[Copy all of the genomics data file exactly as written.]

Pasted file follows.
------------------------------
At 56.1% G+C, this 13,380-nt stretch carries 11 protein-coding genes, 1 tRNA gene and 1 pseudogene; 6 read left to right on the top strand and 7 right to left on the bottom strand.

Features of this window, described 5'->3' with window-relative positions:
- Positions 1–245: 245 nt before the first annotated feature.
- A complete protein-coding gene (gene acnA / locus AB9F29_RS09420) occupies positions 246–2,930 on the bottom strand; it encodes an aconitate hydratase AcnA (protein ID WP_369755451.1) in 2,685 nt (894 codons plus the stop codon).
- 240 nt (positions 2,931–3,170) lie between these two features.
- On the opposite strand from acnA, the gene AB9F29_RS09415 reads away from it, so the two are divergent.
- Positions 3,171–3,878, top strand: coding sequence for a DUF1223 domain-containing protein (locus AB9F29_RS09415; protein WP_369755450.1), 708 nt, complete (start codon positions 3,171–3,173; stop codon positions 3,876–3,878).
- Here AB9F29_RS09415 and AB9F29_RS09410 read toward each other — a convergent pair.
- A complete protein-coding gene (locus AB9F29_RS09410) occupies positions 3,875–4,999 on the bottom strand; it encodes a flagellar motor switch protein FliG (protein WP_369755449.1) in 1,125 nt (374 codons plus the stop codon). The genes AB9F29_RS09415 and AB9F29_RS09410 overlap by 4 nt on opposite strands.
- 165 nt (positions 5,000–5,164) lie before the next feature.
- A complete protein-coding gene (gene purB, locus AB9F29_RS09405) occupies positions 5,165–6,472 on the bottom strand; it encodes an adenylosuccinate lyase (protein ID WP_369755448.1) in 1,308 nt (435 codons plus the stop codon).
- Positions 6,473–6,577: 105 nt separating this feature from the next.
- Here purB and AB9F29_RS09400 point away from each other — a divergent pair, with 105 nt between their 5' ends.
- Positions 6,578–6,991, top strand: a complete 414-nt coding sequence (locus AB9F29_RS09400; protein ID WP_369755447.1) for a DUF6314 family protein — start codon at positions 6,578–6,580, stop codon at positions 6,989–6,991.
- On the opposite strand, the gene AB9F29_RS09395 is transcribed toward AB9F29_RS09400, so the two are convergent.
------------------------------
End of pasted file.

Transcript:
At 56.1% G+C, this 13,380-nt stretch carries 11 protein-coding genes, 1 tRNA gene and 1 pseudogene; 6 read left to right on the top strand and 7 right to left on the bottom strand.

Features of this window, described 5'->3' with window-relative positions:
- Positions 1–245: 245 nt before the first annotated feature.
- A complete protein-coding gene (gene acnA / locus AB9F29_RS09420) occupies positions 246–2,930 on the bottom strand; it encodes an aconitate hydratase AcnA (protein ID WP_369755451.1) in 2,685 nt (894 codons plus the stop codon).
- 240 nt (positions 2,931–3,170) lie between these two features.
- On the opposite strand from acnA, the gene AB9F29_RS09415 reads away from it, so the two are divergent.
- Positions 3,171–3,878, top strand: coding sequence for a DUF1223 domain-containing protein (locus AB9F29_RS09415; protein WP_369755450.1), 708 nt, complete (start codon positions 3,171–3,173; stop codon positions 3,876–3,878).
- Here AB9F29_RS09415 and AB9F29_RS09410 read toward each other — a convergent pair.
- A complete protein-coding gene (locus AB9F29_RS09410) occupies positions 3,875–4,999 on the bottom strand; it encodes a flagellar motor switch protein FliG (protein WP_369755449.1) in 1,125 nt (374 codons plus the stop codon). The genes AB9F29_RS09415 and AB9F29_RS09410 overlap by 4 nt on opposite strands.
- 165 nt (positions 5,000–5,164) lie before the next feature.
- A complete protein-coding gene (gene purB, locus AB9F29_RS09405) occupies positions 5,165–6,472 on the bottom strand; it encodes an adenylosuccinate lyase (protein ID WP_369755448.1) in 1,308 nt (435 codons plus the stop codon).
- Positions 6,473–6,577: 105 nt separating this feature from the next.
- Here purB and AB9F29_RS09400 point away from each other — a divergent pair, with 105 nt between their 5' ends.
- Positions 6,578–6,991, top strand: a complete 414-nt coding sequence (locus AB9F29_RS09400; protein ID WP_369755447.1) for a DUF6314 family protein — start codon at positions 6,578–6,580, stop codon at positions 6,989–6,991.
- On the opposite strand, the gene AB9F29_RS09395 is transcribed toward AB9F29_RS09400, so the two are convergent.